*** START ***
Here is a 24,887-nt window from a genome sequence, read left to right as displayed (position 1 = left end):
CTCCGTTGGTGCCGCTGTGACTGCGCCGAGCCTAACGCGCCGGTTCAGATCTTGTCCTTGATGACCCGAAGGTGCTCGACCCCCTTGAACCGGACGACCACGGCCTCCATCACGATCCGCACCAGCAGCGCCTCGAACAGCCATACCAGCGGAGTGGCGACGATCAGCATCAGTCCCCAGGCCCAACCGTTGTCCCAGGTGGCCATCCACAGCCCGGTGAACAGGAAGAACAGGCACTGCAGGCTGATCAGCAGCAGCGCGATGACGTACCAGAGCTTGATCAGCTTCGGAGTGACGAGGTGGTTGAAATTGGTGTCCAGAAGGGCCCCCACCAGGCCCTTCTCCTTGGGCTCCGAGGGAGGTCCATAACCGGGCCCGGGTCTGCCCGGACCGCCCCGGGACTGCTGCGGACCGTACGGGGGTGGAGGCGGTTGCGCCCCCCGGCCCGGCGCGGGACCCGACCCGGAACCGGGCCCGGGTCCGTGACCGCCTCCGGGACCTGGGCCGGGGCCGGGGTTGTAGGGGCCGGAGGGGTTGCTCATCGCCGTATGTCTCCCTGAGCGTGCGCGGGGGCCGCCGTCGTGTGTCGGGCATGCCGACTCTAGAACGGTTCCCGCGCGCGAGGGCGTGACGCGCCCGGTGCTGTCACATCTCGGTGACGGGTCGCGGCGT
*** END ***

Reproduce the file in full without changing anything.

Here is a 24,887-nt window from a genome sequence, read left to right as displayed (position 1 = left end):
CTCCGTTGGTGCCGCTGTGACTGCGCCGAGCCTAACGCGCCGGTTCAGATCTTGTCCTTGATGACCCGAAGGTGCTCGACCCCCTTGAACCGGACGACCACGGCCTCCATCACGATCCGCACCAGCAGCGCCTCGAACAGCCATACCAGCGGAGTGGCGACGATCAGCATCAGTCCCCAGGCCCAACCGTTGTCCCAGGTGGCCATCCACAGCCCGGTGAACAGGAAGAACAGGCACTGCAGGCTGATCAGCAGCAGCGCGATGACGTACCAGAGCTTGATCAGCTTCGGAGTGACGAGGTGGTTGAAATTGGTGTCCAGAAGGGCCCCCACCAGGCCCTTCTCCTTGGGCTCCGAGGGAGGTCCATAACCGGGCCCGGGTCTGCCCGGACCGCCCCGGGACTGCTGCGGACCGTACGGGGGTGGAGGCGGTTGCGCCCCCCGGCCCGGCGCGGGACCCGACCCGGAACCGGGCCCGGGTCCGTGACCGCCTCCGGGACCTGGGCCGGGGCCGGGGTTGTAGGGGCCGGAGGGGTTGCTCATCGCCGTATGTCTCCCTGAGCGTGCGCGGGGGCCGCCGTCGTGTGTCGGGCATGCCGACTCTAGAACGGTTCCCGCGCGCGAGGGCGTGACGCGCCCGGTGCTGTCACATCTCGGTGACGGGTCGCGGCGT